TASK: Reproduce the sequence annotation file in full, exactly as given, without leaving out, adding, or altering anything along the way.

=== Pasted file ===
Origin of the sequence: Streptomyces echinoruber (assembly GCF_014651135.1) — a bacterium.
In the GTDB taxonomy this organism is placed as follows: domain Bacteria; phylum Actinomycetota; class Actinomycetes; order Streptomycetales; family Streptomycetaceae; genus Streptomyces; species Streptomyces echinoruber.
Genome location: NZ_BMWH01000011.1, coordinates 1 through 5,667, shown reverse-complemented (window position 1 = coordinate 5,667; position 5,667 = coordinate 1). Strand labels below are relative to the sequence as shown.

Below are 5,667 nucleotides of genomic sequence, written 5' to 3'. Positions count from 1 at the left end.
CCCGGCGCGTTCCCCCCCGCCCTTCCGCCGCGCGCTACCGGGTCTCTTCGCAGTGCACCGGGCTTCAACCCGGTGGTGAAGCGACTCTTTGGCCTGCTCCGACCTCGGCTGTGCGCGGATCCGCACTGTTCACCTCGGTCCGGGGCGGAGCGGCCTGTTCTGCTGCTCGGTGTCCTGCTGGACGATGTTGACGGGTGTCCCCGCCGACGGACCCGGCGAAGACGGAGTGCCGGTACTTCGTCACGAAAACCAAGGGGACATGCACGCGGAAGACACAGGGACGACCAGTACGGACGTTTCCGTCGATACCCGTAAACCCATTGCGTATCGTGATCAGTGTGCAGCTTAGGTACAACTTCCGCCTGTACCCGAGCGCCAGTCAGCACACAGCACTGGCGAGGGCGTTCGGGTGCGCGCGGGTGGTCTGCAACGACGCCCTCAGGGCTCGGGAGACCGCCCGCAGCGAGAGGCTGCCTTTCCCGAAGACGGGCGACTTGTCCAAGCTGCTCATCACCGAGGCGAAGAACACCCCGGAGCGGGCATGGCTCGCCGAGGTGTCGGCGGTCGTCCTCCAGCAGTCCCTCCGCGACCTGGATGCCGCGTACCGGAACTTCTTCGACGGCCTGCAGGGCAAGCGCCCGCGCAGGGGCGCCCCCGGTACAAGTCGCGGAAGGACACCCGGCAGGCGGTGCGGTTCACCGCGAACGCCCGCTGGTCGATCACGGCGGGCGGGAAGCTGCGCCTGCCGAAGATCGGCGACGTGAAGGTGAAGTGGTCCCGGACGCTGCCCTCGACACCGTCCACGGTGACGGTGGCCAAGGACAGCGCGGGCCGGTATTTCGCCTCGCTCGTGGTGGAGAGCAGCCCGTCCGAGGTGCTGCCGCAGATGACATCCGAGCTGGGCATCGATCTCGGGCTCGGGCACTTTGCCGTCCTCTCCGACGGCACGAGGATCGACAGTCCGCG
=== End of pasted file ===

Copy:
Origin of the sequence: Streptomyces echinoruber (assembly GCF_014651135.1) — a bacterium.
In the GTDB taxonomy this organism is placed as follows: domain Bacteria; phylum Actinomycetota; class Actinomycetes; order Streptomycetales; family Streptomycetaceae; genus Streptomyces; species Streptomyces echinoruber.
Genome location: NZ_BMWH01000011.1, coordinates 1 through 5,667, shown reverse-complemented (window position 1 = coordinate 5,667; position 5,667 = coordinate 1). Strand labels below are relative to the sequence as shown.

Below are 5,667 nucleotides of genomic sequence, written 5' to 3'. Positions count from 1 at the left end.
CCCGGCGCGTTCCCCCCCGCCCTTCCGCCGCGCGCTACCGGGTCTCTTCGCAGTGCACCGGGCTTCAACCCGGTGGTGAAGCGACTCTTTGGCCTGCTCCGACCTCGGCTGTGCGCGGATCCGCACTGTTCACCTCGGTCCGGGGCGGAGCGGCCTGTTCTGCTGCTCGGTGTCCTGCTGGACGATGTTGACGGGTGTCCCCGCCGACGGACCCGGCGAAGACGGAGTGCCGGTACTTCGTCACGAAAACCAAGGGGACATGCACGCGGAAGACACAGGGACGACCAGTACGGACGTTTCCGTCGATACCCGTAAACCCATTGCGTATCGTGATCAGTGTGCAGCTTAGGTACAACTTCCGCCTGTACCCGAGCGCCAGTCAGCACACAGCACTGGCGAGGGCGTTCGGGTGCGCGCGGGTGGTCTGCAACGACGCCCTCAGGGCTCGGGAGACCGCCCGCAGCGAGAGGCTGCCTTTCCCGAAGACGGGCGACTTGTCCAAGCTGCTCATCACCGAGGCGAAGAACACCCCGGAGCGGGCATGGCTCGCCGAGGTGTCGGCGGTCGTCCTCCAGCAGTCCCTCCGCGACCTGGATGCCGCGTACCGGAACTTCTTCGACGGCCTGCAGGGCAAGCGCCCGCGCAGGGGCGCCCCCGGTACAAGTCGCGGAAGGACACCCGGCAGGCGGTGCGGTTCACCGCGAACGCCCGCTGGTCGATCACGGCGGGCGGGAAGCTGCGCCTGCCGAAGATCGGCGACGTGAAGGTGAAGTGGTCCCGGACGCTGCCCTCGACACCGTCCACGGTGACGGTGGCCAAGGACAGCGCGGGCCGGTATTTCGCCTCGCTCGTGGTGGAGAGCAGCCCGTCCGAGGTGCTGCCGCAGATGACATCCGAGCTGGGCATCGATCTCGGGCTCGGGCACTTTGCCGTCCTCTCCGACGGCACGAGGATCGACAGTCCGCG